Designing the Financial Bridge for Funding Water Infrastructure: The Legislative Section
Everybody knows that water is essential to life. Not just “water” in and of itself, but affordable access to clean drinking water and safe wastewater systems is needed to keep the public healthy, the economy thriving, and our communities safe and whole. However, there is a funding gap for the infrastructure needed to deliver clean drinking water to small, medium, and rural communities in America. There is enough money available for every water infrastructure project, but we have a system of barriers that prevent these crucial projects from getting the funding they need. What we need is a “financial bridge” made up of the processes, frameworks, and mindsets needed to overcome these barriers and bring us over the funding gap. We’ve already talked about how to design the financial bridge, and where the money is going to come from. Now we’re going to talk about the legislative barriers that need to be overcome.
There are a few different legislative barriers at play that are keeping projects from getting the necessary funding for water infrastructure. Since the Federal and State governments are the primary funding sources for water infrastructure, their ability to release funds needs to be an act of legislation – law. These laws represent Congressional priorities, which create rules with unintended consequences that delay or impede the access and use of funds needed to rebuild our water systems.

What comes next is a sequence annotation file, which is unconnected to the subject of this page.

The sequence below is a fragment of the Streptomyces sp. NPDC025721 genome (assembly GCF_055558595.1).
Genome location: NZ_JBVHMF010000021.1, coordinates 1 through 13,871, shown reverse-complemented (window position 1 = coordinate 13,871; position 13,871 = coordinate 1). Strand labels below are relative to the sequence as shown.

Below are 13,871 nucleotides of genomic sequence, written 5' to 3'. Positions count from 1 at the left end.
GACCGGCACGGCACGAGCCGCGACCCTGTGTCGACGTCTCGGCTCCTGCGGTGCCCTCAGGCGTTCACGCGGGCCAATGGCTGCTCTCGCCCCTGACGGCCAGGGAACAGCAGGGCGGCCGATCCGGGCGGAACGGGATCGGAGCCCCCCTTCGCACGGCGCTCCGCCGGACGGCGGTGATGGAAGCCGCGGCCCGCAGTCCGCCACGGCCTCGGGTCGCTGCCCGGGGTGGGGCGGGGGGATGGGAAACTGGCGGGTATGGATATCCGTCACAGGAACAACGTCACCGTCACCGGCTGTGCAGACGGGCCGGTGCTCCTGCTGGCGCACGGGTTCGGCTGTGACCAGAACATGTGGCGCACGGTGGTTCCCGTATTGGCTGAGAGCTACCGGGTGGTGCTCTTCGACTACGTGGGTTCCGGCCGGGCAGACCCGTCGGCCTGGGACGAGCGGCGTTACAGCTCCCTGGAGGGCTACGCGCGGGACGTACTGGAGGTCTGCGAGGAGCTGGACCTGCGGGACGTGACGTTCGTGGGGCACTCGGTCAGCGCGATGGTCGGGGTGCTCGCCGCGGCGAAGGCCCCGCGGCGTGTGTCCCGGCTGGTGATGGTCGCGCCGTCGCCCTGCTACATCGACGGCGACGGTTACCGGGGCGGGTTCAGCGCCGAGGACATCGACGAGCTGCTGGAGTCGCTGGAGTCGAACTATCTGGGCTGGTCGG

Oversight, Accountability, and Unintended Consequences
There are three ways Congress can improve legislation that will accelerate and amplify the access to government money. First, EPA and USDA funds appropriated by Congress can only be used for activities to construct the asset. This means that they are specifically excluded from being used to operate or maintain that asset. Many communities are challenged with both the former and especially the latter. Second, government sponsored programs have cross-cutters, which mandate the use of certain types of components. For the water industry, these components are often outdated, the most expensive, and are not the best-of-breed technology. Third, remove the volume cap on the amount to limit the amount of tax-exempt bond financing with Private Activity Bonds. With government appropriations in decline, there is a need for the private sector to pick up the slack. Private Activity Bonds enable affordable private investments into infrastructure. Despite lobbying efforts from water utility associations to expand this program, the current version of the 115th Congress’ Tax Cuts and Jobs Act threatens to eliminate Public Activity Bonds. While the House version removes PAB, the Senate version retains them.
Fees, Budgets, and Spending Rules
For many communities, the payments received for water and wastewater services are not retained in the utility, but rather are considered part of the general fund. The operating budget for the utility is then set by the City Council and often does not represent what is needed to operate, maintain, and improve the system. This contributes to persistent underinvestment in water assets because we are not prioritizing the operations and maintenance needed to continue providing clean, safe water.
Many communities also have strict Low Bid and Design-Bid-Build procurement guidelines. This approach is unsustainable for procuring infrastructure because, in practice, these projects do not take advantage of scale economies among the various service providers and lead to costly change orders and extended completion timelines.